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Oklahoma City transformation continues with help from TIGER

Oklahoma City transformation continues with help from TIGER

Oklahoma City is enjoying a renaissance that began when our residents chose to invest in the quality of life of our community. Over the past two decades, the people of Oklahoma City have voted to invest hundreds of millions of dollars in cultural amenities, schools and infrastructure designed to revitalize our community and make it a destination of choice for young, creative professionals and the jobs they attract.

These highly educated, highly mobile young people value communities with rich cultural, sports and entertainment offerings , a walkable urban environment, and access to public transportation.

In regard to Oklahoma City’s vision for public transportation, the $13.6 million TIGER grant from the Department of Transportation is a game changer. It’s an opportunity to accelerate our efforts to develop a  comprehensive regional transit system that meets the expectations of our residents and the needs of a 21st Century City.

Artist's rendering of the proposed Santa Fe Depot redesign in Oklahoma City

We began this process in 2005 with the creation of a Fixed Guideways Study, which laid out a blueprint for a 21st Century transit system that includes buses, bus rapid transit and rail-based transit. In 2009, the residents passed a penny sales tax with an expectation that, among other projects, we would build a streetcar system.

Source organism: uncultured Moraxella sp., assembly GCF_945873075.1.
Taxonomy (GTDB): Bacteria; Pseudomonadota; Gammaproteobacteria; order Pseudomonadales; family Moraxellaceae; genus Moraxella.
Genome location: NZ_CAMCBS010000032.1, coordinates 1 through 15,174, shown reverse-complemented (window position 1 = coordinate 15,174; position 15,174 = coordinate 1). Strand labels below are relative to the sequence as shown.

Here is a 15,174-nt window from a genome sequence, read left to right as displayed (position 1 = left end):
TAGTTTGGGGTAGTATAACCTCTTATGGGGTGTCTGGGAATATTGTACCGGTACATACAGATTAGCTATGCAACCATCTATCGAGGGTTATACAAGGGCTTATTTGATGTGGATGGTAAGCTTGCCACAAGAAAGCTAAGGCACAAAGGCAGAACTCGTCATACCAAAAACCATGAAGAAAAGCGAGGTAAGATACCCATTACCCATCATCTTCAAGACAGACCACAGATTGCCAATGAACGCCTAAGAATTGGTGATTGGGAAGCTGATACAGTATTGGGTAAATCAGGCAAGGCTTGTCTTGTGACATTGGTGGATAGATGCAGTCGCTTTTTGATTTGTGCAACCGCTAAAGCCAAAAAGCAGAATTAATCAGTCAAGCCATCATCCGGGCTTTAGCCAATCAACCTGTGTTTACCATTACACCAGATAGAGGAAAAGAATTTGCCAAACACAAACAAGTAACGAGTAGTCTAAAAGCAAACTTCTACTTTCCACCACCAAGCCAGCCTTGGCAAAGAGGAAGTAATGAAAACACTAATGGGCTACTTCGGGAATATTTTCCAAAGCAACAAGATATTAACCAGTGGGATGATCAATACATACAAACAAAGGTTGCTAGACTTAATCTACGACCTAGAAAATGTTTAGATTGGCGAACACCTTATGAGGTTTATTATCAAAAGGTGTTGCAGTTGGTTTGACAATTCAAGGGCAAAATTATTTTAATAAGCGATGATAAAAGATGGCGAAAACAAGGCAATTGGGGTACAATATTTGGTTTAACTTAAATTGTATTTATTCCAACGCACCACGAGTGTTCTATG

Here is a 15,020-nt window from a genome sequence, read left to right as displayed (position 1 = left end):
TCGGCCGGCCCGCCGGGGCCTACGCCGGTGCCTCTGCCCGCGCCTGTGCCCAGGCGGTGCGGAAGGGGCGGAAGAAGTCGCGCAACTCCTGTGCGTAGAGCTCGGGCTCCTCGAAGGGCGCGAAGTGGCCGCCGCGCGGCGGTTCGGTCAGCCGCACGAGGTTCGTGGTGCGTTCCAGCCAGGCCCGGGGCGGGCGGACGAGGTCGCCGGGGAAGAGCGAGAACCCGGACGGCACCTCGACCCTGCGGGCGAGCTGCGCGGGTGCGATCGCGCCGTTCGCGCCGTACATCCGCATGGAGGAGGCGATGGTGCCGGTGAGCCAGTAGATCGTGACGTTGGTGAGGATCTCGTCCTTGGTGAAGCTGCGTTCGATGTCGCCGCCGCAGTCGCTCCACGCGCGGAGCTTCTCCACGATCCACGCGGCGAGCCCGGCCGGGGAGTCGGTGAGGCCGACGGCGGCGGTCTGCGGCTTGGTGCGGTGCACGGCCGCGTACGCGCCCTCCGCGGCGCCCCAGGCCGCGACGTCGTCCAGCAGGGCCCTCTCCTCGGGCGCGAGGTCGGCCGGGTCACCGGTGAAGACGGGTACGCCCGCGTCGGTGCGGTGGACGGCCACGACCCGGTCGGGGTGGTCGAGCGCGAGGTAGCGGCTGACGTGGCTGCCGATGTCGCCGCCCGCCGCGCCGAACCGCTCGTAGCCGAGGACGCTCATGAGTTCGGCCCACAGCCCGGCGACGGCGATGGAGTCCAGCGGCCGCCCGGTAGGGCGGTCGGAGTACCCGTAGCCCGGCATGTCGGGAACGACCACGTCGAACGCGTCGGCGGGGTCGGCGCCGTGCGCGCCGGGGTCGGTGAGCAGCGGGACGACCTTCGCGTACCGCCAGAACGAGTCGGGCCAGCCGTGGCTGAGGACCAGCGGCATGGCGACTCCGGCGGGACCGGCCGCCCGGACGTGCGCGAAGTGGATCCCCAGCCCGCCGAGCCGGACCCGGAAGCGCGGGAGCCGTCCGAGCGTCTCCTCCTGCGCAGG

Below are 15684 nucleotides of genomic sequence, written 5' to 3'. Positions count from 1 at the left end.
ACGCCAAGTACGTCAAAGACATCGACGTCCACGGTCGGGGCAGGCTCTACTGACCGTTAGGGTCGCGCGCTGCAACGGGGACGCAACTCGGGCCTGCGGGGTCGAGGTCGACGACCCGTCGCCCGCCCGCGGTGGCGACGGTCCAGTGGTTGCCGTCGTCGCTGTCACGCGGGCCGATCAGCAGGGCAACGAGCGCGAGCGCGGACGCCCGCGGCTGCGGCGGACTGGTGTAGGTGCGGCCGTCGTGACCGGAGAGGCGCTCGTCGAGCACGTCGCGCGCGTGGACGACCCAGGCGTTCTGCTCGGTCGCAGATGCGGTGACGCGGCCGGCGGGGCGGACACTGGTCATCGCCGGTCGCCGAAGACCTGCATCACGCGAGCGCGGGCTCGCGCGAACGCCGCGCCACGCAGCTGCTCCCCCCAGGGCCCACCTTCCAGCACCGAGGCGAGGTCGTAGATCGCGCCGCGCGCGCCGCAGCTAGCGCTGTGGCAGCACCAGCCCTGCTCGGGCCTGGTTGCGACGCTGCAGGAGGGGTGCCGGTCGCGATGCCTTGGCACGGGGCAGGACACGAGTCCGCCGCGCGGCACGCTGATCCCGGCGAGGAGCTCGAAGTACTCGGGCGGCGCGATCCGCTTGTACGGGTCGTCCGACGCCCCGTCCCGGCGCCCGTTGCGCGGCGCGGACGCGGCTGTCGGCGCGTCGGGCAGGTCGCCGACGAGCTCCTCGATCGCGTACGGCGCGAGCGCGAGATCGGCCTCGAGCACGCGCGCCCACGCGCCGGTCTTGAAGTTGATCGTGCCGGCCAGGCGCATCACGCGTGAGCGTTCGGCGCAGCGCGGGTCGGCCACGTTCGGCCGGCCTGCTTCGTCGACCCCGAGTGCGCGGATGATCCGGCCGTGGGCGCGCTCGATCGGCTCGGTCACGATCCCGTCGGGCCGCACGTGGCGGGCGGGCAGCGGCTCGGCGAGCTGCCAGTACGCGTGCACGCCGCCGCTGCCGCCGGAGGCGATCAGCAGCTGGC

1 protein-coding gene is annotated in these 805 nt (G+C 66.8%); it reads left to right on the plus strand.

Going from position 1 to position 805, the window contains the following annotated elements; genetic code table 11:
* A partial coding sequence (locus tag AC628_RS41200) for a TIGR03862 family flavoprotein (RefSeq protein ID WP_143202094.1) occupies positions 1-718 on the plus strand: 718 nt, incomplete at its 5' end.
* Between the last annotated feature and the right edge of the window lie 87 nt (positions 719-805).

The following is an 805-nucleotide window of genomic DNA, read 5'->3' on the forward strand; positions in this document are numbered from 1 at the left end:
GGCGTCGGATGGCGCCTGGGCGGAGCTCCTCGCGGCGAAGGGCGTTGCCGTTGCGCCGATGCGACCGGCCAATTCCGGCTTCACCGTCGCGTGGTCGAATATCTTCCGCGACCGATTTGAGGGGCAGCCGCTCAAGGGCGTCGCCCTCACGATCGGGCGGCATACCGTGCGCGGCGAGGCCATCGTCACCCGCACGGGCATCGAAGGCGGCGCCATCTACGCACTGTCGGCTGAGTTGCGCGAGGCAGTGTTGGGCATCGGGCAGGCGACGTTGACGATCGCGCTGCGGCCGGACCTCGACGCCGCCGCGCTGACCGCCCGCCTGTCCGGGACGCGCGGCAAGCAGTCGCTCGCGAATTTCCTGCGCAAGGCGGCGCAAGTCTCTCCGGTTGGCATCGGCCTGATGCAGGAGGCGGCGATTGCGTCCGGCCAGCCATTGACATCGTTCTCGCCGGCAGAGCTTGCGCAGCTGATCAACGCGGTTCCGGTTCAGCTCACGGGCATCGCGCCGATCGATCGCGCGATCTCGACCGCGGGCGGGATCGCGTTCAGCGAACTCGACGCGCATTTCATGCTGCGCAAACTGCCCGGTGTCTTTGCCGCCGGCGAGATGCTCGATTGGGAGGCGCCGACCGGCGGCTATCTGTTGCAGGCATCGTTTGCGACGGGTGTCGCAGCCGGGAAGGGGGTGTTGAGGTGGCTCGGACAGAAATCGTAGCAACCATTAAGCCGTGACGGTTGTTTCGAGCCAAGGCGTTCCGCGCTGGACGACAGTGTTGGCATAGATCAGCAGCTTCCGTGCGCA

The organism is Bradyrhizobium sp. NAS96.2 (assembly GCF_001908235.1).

We also identified a historic train depot as a focal point for our re-imagined public transit system. The future intermodal hub will serve the entire Oklahoma City metropolitan area and provide connectivity for local bus, bus rapid transit, intercity bus, modern streetcar, commuter rail, Amtrak and potential high speed rail.  

Historic postcard depicting Oklahoma City's Santa Fe Depot

The federal grant is for the acquisition and redevelopment of the Santa Fe Depot into the Santa Fe Intermodal Station.  The City of Oklahoma City, Association of Central Oklahoma Governments and Oklahoma Department of Transportation are providing combined matching funds of $14.8 million toward the total project cost of $28.4 million. 

The federal funding allows for extensive redevelopment of the facility and will enable the City to improve pedestrian access to and around the facility, including a more pedestrian-friendly EK Gaylord Boulevard.  

In the weeks ahead, we will vote to approve a route for a new $120-million modern streetcar system approved and funded by our citizens and we will debut a more efficient bus service that better meets the needs to its riders.

We are nearing the 20th anniversary of a visionary vote by our residents that dramatically reshaped Oklahoma City. Our residents passed a penny sales tax increase that funded a downtown ballpark, a canal through our entertainment district, a sports arena, a new downtown library and river improvements that ultimately resulted in a U.S. Olympic rowing training center.

A second such vote renovated or rebuilt some 70 Oklahoma City schools and provided technology upgrades for others.  In 2009, our residents passed a third initiative that is funding neighborhood senior wellness centers, hike and bike trails and new sidewalks throughout the city, a 70-acre downtown park, a new convention center and the modern streetcar.

The Tiger grant enables us to leverage the investment made by our residents to create a public transportation system that meets and exceeds their vision for public transit in Oklahoma City.

Mick Cornett is currently serving his third term as Mayor of Oklahoma City. Earlier this year, Newsweek magazine named him one of America’s five most innovative mayors and Governing magazine named him one of 2010’s Public Officials of the Year.

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